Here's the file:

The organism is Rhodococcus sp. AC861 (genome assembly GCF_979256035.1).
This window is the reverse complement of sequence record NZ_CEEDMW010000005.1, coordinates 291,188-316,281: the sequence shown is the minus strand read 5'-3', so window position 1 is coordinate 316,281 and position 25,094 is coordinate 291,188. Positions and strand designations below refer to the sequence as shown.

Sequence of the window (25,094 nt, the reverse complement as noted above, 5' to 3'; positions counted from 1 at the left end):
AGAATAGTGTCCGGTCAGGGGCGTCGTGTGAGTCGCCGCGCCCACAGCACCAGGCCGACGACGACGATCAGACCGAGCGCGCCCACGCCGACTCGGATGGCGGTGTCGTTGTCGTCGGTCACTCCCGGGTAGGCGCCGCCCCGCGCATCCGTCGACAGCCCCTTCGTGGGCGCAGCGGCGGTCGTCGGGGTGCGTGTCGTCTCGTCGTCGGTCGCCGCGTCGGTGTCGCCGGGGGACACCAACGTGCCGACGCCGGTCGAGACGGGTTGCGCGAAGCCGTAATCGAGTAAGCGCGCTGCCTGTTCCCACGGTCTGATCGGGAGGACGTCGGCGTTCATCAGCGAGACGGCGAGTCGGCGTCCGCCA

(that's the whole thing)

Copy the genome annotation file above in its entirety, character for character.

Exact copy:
The organism is Rhodococcus sp. AC861 (genome assembly GCF_979256035.1).
This window is the reverse complement of sequence record NZ_CEEDMW010000005.1, coordinates 291,188-316,281: the sequence shown is the minus strand read 5'-3', so window position 1 is coordinate 316,281 and position 25,094 is coordinate 291,188. Positions and strand designations below refer to the sequence as shown.

Sequence of the window (25,094 nt, the reverse complement as noted above, 5' to 3'; positions counted from 1 at the left end):
AGAATAGTGTCCGGTCAGGGGCGTCGTGTGAGTCGCCGCGCCCACAGCACCAGGCCGACGACGACGATCAGACCGAGCGCGCCCACGCCGACTCGGATGGCGGTGTCGTTGTCGTCGGTCACTCCCGGGTAGGCGCCGCCCCGCGCATCCGTCGACAGCCCCTTCGTGGGCGCAGCGGCGGTCGTCGGGGTGCGTGTCGTCTCGTCGTCGGTCGCCGCGTCGGTGTCGCCGGGGGACACCAACGTGCCGACGCCGGTCGAGACGGGTTGCGCGAAGCCGTAATCGAGTAAGCGCGCTGCCTGTTCCCACGGTCTGATCGGGAGGACGTCGGCGTTCATCAGCGAGACGGCGAGTCGGCGTCCGCCA